Tuesday, August 21, 2012

Increase drug and drink tests for pilots

From News.com.au:  Increase drug and drink tests for pilots

AIRLINES should test their own pilots and crews for drugs and alcohol more often, an analyst said yesterday, after the Civil Aviation Safety Authority said it "can't be everywhere at once". 
CASA figures show 45 airline crew members have tested positive over the past four years, with the latest being a female senior Qantas pilot who was taken off her plane last week when her co-pilot noticed her unsteady appearance while the plane was readying for take-off.

But CASA said yesterday it didn't have the capacity to test every airline employee before every flight.
Spokesman Peter Gibson said the authority conducted thousands of tests every year but "the numbers of positive tests are very, very small".

"You're down to around 45 positive tests from 54,000, so around 0.08 per cent, which provides no real indication that there's a widespread problem," he said.

"While the tests we conduct are very stringent, obviously we can't ensure that all pilots are tested before each flight."

On August 30, cabin crew aboard a noon Qantas flight from Sydney to Brisbane noticed the female pilot was unsteady. The crew notified Qantas operations, who told the flight to return. A replacement pilot was found.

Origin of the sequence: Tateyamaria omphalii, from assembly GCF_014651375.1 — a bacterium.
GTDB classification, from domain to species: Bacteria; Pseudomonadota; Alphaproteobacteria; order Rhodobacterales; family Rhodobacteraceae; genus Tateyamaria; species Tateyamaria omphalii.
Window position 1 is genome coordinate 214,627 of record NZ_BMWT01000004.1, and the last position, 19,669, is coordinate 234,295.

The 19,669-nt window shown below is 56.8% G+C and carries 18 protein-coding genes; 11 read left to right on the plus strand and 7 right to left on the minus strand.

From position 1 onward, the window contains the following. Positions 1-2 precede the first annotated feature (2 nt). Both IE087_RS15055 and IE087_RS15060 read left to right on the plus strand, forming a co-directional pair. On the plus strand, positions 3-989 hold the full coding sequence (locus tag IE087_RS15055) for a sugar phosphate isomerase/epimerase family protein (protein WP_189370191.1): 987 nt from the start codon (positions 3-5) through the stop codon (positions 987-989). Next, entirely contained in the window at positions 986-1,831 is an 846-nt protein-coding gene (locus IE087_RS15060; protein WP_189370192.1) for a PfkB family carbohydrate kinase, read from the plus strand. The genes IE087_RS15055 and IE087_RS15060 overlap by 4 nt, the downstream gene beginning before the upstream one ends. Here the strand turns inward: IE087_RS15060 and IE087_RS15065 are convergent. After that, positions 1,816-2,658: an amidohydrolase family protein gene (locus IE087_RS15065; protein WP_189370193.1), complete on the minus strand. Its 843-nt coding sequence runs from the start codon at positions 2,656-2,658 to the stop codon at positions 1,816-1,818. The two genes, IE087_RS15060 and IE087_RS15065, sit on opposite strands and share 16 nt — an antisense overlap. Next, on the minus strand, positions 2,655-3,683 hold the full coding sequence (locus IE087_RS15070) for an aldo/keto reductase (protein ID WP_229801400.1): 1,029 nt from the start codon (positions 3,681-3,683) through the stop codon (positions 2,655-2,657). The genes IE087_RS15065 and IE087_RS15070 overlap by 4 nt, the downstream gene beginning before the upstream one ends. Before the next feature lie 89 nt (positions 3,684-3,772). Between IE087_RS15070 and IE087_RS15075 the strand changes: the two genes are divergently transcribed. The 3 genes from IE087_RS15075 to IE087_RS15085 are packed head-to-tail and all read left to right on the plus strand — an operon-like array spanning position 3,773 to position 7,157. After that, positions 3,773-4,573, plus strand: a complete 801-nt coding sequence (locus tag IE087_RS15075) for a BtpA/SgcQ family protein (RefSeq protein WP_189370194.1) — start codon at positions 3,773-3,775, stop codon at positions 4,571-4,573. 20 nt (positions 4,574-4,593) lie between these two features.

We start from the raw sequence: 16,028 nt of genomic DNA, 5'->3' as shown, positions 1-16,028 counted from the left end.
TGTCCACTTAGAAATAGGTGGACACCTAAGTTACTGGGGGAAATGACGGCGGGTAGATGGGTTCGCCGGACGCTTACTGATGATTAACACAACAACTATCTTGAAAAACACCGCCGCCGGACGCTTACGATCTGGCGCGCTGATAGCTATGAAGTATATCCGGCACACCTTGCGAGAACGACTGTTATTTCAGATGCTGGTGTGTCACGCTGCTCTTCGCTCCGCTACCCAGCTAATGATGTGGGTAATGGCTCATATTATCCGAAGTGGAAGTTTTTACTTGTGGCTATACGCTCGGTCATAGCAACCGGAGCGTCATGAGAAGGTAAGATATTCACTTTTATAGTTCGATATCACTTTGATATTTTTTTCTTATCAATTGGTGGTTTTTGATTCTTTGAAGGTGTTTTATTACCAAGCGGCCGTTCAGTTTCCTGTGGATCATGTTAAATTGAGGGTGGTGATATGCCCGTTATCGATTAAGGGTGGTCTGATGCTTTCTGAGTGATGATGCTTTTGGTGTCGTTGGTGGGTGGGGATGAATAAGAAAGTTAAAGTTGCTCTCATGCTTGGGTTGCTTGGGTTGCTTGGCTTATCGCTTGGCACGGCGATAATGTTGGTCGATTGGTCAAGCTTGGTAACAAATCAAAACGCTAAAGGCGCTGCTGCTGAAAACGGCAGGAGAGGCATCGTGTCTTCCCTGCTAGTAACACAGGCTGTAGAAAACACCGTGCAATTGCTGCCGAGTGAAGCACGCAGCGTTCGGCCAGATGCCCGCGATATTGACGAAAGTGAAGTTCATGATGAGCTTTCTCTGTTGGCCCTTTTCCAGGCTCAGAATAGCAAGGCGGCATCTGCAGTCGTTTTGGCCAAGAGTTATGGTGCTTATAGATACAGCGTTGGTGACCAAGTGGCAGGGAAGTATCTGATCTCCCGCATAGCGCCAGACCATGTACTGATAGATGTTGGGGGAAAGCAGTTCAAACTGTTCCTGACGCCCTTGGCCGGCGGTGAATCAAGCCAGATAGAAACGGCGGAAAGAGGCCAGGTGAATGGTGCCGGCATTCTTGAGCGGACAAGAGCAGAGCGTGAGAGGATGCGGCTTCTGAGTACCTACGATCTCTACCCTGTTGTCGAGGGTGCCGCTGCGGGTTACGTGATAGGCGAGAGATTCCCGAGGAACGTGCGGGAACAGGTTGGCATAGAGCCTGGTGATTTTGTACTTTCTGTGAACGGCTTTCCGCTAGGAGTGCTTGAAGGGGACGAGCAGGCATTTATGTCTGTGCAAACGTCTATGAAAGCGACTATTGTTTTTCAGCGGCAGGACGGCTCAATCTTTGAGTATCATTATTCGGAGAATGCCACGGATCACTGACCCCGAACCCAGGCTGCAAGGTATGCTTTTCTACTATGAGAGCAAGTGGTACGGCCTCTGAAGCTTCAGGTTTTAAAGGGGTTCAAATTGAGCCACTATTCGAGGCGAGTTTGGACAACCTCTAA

It is believed the captain was breathalysed and is now withheld from duties on full pay while the event is investigated.

While pilots are intermittently tested by CASA, the authority said it relied on airlines to conduct their own drug and alcohol tests when possible. It is believed the standard blood-alcohol limit for pilots is 0.02 per cent.
A senior aviation analyst who declined to be named said CASA should be more transparent regarding the type of aviation employees who had tested positive. "These pilots are very well paid and hold the lives of hundreds of passengers in their hands," they said.


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